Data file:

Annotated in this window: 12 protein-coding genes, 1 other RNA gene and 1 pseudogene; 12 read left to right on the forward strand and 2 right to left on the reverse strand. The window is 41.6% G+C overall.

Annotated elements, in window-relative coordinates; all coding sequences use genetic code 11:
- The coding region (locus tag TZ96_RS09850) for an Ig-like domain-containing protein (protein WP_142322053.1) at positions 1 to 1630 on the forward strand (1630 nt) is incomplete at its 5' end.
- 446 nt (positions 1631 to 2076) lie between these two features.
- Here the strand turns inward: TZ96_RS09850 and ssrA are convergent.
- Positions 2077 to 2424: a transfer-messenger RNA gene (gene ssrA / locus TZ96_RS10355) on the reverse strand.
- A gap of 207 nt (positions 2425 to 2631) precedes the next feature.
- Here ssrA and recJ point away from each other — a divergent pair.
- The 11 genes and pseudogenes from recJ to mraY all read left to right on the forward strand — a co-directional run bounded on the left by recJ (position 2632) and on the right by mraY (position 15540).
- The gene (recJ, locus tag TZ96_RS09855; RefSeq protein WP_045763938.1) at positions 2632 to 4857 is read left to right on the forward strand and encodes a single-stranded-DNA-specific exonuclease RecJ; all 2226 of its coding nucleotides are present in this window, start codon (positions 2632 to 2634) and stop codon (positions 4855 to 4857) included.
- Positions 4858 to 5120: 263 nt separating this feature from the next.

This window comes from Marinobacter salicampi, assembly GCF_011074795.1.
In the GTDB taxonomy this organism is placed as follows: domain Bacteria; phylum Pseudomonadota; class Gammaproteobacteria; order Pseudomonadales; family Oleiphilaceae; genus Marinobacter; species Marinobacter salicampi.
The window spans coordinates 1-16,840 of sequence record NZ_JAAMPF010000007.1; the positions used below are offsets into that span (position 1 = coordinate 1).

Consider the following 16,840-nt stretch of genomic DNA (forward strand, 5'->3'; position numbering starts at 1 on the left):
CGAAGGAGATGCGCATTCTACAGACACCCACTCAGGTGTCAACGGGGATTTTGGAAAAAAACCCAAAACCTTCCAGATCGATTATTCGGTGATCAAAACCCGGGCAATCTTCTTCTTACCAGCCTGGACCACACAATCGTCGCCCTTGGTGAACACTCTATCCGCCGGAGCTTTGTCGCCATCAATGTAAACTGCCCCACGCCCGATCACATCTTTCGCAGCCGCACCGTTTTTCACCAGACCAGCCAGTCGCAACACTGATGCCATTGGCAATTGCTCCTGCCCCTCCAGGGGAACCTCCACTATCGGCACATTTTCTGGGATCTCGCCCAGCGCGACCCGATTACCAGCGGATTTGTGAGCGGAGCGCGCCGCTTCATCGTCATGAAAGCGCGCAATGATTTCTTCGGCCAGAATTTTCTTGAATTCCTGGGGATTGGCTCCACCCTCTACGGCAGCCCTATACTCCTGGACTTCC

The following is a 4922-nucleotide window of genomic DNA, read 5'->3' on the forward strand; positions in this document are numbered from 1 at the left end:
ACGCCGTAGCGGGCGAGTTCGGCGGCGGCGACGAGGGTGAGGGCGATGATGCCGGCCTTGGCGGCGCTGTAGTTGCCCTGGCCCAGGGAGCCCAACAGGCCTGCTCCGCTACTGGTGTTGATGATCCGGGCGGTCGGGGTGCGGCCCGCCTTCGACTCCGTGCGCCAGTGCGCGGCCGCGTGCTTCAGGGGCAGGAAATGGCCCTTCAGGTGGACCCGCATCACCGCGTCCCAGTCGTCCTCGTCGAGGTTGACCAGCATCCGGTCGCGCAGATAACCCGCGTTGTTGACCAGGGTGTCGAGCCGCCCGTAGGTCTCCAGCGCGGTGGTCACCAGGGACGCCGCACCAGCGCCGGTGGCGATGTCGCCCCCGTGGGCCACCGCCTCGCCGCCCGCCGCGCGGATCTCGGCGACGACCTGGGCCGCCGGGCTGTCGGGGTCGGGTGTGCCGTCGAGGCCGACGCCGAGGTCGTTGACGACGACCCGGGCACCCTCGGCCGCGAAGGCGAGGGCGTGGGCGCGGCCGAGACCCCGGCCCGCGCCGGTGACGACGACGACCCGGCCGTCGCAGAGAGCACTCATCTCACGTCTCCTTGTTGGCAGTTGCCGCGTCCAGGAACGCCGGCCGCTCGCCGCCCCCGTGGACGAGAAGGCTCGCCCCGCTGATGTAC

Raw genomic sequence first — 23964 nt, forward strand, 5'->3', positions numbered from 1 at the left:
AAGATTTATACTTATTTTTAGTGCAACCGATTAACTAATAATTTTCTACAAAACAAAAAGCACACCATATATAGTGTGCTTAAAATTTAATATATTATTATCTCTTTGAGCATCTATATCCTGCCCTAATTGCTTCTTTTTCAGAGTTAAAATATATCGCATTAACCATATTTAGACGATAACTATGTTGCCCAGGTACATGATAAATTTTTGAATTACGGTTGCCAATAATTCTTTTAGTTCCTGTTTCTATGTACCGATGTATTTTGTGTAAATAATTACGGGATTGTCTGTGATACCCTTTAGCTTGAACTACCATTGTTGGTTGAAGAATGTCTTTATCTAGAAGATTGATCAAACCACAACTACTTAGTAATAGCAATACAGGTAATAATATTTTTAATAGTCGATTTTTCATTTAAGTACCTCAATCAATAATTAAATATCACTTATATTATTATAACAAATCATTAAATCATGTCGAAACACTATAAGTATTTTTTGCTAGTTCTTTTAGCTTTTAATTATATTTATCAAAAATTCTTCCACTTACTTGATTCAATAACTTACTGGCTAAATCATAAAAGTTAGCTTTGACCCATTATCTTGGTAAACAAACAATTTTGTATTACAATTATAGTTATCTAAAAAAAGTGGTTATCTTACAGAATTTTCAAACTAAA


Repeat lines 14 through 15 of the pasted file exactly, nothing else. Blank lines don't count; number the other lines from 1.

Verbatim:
The window spans coordinates 1-16,840 of sequence record NZ_JAAMPF010000007.1; the positions used below are offsets into that span (position 1 = coordinate 1).

Consider the following 16,840-nt stretch of genomic DNA (forward strand, 5'->3'; position numbering starts at 1 on the left):